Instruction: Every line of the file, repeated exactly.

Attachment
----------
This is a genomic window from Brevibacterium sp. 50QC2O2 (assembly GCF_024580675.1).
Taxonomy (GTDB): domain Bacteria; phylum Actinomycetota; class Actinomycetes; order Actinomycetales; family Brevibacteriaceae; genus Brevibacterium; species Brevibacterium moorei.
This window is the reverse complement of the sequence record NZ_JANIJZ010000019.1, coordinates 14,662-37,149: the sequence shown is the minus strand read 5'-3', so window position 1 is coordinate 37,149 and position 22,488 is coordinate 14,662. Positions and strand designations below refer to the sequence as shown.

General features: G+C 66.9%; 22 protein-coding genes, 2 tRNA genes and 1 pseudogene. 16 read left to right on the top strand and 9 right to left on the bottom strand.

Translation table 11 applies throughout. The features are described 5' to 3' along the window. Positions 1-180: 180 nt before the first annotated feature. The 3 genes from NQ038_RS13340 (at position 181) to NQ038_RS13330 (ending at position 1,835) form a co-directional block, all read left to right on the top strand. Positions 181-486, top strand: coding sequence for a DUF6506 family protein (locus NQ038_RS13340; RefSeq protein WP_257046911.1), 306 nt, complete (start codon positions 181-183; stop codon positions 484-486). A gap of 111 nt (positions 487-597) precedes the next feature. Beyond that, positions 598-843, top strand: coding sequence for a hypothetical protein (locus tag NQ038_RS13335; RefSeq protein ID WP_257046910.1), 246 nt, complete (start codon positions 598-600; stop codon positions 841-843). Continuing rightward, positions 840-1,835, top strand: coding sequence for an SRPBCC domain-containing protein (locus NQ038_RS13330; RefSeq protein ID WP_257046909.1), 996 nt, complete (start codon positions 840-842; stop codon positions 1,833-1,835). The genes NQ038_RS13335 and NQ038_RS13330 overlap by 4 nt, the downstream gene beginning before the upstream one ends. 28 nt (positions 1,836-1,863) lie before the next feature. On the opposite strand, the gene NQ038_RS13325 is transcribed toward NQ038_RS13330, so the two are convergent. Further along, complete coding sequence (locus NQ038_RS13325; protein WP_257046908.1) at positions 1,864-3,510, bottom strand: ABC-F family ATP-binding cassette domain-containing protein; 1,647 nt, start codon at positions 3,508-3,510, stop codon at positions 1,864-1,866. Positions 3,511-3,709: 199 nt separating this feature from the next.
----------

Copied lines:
This is a genomic window from Brevibacterium sp. 50QC2O2 (assembly GCF_024580675.1).
Taxonomy (GTDB): domain Bacteria; phylum Actinomycetota; class Actinomycetes; order Actinomycetales; family Brevibacteriaceae; genus Brevibacterium; species Brevibacterium moorei.
This window is the reverse complement of the sequence record NZ_JANIJZ010000019.1, coordinates 14,662-37,149: the sequence shown is the minus strand read 5'-3', so window position 1 is coordinate 37,149 and position 22,488 is coordinate 14,662. Positions and strand designations below refer to the sequence as shown.

General features: G+C 66.9%; 22 protein-coding genes, 2 tRNA genes and 1 pseudogene. 16 read left to right on the top strand and 9 right to left on the bottom strand.

Translation table 11 applies throughout. The features are described 5' to 3' along the window. Positions 1-180: 180 nt before the first annotated feature. The 3 genes from NQ038_RS13340 (at position 181) to NQ038_RS13330 (ending at position 1,835) form a co-directional block, all read left to right on the top strand. Positions 181-486, top strand: coding sequence for a DUF6506 family protein (locus NQ038_RS13340; RefSeq protein WP_257046911.1), 306 nt, complete (start codon positions 181-183; stop codon positions 484-486). A gap of 111 nt (positions 487-597) precedes the next feature. Beyond that, positions 598-843, top strand: coding sequence for a hypothetical protein (locus tag NQ038_RS13335; RefSeq protein ID WP_257046910.1), 246 nt, complete (start codon positions 598-600; stop codon positions 841-843). Continuing rightward, positions 840-1,835, top strand: coding sequence for an SRPBCC domain-containing protein (locus NQ038_RS13330; RefSeq protein ID WP_257046909.1), 996 nt, complete (start codon positions 840-842; stop codon positions 1,833-1,835). The genes NQ038_RS13335 and NQ038_RS13330 overlap by 4 nt, the downstream gene beginning before the upstream one ends. 28 nt (positions 1,836-1,863) lie before the next feature. On the opposite strand, the gene NQ038_RS13325 is transcribed toward NQ038_RS13330, so the two are convergent. Further along, complete coding sequence (locus NQ038_RS13325; protein WP_257046908.1) at positions 1,864-3,510, bottom strand: ABC-F family ATP-binding cassette domain-containing protein; 1,647 nt, start codon at positions 3,508-3,510, stop codon at positions 1,864-1,866. Positions 3,511-3,709: 199 nt separating this feature from the next.